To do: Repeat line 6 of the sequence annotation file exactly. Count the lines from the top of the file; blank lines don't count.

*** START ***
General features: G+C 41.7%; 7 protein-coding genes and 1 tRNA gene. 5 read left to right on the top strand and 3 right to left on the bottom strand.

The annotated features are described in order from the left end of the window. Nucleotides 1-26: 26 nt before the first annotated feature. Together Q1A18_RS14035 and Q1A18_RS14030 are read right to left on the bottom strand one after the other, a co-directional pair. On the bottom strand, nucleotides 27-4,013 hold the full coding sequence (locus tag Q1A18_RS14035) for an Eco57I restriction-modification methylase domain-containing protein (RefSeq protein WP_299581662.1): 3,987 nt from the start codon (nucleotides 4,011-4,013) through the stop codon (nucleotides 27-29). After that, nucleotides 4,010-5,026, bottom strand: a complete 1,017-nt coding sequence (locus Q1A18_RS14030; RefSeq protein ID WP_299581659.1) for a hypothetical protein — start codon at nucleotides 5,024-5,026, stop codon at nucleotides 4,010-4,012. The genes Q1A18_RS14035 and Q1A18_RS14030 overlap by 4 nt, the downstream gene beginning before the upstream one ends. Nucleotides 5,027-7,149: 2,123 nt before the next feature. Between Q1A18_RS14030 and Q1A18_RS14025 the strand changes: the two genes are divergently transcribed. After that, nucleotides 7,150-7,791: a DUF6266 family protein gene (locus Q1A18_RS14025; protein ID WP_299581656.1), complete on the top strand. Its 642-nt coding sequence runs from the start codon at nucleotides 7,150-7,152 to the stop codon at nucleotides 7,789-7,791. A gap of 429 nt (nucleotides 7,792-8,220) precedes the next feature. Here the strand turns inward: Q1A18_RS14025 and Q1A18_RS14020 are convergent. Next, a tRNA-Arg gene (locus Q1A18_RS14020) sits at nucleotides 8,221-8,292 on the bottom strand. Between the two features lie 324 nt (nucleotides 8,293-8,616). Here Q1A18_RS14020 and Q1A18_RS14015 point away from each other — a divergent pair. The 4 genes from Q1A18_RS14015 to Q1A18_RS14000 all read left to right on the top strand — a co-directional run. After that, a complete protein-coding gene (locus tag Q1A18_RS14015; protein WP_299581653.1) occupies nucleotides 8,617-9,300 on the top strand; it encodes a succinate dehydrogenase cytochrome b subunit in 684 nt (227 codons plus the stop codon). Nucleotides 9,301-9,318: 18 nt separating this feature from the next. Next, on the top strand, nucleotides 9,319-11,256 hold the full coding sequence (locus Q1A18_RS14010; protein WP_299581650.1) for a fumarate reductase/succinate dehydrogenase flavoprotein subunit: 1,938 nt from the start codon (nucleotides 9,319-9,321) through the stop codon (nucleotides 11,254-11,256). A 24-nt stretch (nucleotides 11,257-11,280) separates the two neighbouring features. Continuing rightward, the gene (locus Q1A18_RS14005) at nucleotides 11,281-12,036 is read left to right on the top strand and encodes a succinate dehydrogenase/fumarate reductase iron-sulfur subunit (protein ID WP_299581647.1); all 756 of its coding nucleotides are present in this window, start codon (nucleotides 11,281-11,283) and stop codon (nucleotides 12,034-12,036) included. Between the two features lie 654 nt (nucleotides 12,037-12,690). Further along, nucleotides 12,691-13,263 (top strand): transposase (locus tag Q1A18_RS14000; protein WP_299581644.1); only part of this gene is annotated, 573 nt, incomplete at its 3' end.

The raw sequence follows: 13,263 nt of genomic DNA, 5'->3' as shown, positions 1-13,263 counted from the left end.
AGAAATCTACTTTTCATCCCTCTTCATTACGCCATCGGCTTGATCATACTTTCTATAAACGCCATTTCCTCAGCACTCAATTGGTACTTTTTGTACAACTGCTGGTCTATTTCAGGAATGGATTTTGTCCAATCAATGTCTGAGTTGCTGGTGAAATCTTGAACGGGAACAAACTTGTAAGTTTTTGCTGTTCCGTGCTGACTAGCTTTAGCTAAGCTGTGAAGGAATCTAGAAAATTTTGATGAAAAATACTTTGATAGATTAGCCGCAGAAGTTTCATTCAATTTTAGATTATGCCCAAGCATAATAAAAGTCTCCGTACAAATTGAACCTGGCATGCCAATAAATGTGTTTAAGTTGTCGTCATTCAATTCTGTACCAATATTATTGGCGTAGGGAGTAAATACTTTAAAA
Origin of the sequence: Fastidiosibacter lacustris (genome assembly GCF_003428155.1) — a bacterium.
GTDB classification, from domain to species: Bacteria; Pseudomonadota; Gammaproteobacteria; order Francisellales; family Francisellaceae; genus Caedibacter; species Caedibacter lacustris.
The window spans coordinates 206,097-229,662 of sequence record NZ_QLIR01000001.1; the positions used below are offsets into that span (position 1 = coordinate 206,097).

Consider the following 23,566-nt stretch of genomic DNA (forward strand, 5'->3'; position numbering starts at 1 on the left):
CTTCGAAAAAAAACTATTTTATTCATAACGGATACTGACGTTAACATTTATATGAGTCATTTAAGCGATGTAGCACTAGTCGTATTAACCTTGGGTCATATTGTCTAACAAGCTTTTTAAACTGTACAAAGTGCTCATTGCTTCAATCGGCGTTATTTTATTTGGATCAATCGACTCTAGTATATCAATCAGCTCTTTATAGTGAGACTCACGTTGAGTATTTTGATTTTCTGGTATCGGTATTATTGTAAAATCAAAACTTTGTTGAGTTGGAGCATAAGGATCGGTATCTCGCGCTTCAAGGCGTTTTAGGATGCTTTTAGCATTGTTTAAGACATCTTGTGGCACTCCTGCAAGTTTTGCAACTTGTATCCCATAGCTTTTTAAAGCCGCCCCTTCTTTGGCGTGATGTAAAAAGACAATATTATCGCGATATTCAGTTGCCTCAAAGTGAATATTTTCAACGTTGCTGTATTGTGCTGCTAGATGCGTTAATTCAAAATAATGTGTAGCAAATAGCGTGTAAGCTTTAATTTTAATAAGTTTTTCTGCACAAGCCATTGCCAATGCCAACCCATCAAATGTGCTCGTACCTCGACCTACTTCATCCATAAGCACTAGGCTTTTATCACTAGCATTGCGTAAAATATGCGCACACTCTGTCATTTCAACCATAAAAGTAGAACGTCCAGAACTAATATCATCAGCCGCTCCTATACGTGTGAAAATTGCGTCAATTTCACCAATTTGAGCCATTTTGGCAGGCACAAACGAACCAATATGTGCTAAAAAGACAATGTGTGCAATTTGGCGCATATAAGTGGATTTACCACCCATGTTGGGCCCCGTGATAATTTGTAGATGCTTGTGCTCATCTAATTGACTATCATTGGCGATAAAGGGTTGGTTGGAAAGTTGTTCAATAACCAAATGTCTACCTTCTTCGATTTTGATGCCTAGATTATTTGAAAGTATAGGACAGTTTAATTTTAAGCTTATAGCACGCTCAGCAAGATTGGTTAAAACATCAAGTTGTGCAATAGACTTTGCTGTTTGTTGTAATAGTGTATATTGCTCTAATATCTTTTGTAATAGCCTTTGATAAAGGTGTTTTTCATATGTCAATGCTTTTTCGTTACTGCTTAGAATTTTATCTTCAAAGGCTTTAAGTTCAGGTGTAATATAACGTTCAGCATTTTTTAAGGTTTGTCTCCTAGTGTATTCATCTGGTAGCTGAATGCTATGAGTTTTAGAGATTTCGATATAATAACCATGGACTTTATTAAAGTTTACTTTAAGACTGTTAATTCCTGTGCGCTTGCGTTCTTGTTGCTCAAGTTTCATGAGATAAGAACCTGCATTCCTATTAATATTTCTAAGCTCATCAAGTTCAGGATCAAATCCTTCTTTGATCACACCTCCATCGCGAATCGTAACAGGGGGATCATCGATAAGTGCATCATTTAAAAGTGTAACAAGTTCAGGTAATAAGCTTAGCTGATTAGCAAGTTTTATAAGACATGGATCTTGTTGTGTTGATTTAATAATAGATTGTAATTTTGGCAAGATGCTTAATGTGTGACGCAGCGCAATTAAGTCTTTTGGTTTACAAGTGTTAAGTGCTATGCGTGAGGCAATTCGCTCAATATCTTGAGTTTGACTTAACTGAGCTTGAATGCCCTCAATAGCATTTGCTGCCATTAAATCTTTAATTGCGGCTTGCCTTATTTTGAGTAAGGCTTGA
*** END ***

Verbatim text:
GTDB classification, from domain to species: Bacteria; Pseudomonadota; Gammaproteobacteria; order Francisellales; family Francisellaceae; genus Caedibacter; species Caedibacter lacustris.